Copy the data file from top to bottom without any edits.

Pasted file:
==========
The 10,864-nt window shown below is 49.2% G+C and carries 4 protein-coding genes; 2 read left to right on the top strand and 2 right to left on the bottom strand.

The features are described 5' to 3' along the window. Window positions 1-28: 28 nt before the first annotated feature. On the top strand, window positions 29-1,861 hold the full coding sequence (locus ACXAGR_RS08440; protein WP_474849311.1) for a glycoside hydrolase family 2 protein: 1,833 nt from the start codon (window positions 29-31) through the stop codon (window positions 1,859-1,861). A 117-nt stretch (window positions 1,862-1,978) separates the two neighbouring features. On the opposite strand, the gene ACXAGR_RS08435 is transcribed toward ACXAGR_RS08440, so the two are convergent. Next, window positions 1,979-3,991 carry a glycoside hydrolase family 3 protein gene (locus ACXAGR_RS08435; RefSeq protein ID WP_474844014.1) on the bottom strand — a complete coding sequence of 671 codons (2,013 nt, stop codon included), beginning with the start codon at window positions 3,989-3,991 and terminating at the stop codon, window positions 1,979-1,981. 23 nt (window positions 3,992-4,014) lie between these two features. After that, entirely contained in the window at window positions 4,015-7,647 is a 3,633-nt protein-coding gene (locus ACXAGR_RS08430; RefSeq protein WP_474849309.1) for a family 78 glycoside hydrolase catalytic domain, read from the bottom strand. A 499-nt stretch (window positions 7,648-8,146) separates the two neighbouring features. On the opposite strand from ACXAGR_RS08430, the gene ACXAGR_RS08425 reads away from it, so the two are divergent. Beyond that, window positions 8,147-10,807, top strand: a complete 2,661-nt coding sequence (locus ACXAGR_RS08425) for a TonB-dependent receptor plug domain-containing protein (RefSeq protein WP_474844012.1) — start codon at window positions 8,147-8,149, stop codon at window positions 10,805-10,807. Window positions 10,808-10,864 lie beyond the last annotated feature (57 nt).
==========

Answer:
The 10,864-nt window shown below is 49.2% G+C and carries 4 protein-coding genes; 2 read left to right on the top strand and 2 right to left on the bottom strand.

The features are described 5' to 3' along the window. Window positions 1-28: 28 nt before the first annotated feature. On the top strand, window positions 29-1,861 hold the full coding sequence (locus ACXAGR_RS08440; protein WP_474849311.1) for a glycoside hydrolase family 2 protein: 1,833 nt from the start codon (window positions 29-31) through the stop codon (window positions 1,859-1,861). A 117-nt stretch (window positions 1,862-1,978) separates the two neighbouring features. On the opposite strand, the gene ACXAGR_RS08435 is transcribed toward ACXAGR_RS08440, so the two are convergent. Next, window positions 1,979-3,991 carry a glycoside hydrolase family 3 protein gene (locus ACXAGR_RS08435; RefSeq protein ID WP_474844014.1) on the bottom strand — a complete coding sequence of 671 codons (2,013 nt, stop codon included), beginning with the start codon at window positions 3,989-3,991 and terminating at the stop codon, window positions 1,979-1,981. 23 nt (window positions 3,992-4,014) lie between these two features. After that, entirely contained in the window at window positions 4,015-7,647 is a 3,633-nt protein-coding gene (locus ACXAGR_RS08430; RefSeq protein WP_474849309.1) for a family 78 glycoside hydrolase catalytic domain, read from the bottom strand. A 499-nt stretch (window positions 7,648-8,146) separates the two neighbouring features. On the opposite strand from ACXAGR_RS08430, the gene ACXAGR_RS08425 reads away from it, so the two are divergent. Beyond that, window positions 8,147-10,807, top strand: a complete 2,661-nt coding sequence (locus ACXAGR_RS08425) for a TonB-dependent receptor plug domain-containing protein (RefSeq protein WP_474844012.1) — start codon at window positions 8,147-8,149, stop codon at window positions 10,805-10,807. Window positions 10,808-10,864 lie beyond the last annotated feature (57 nt).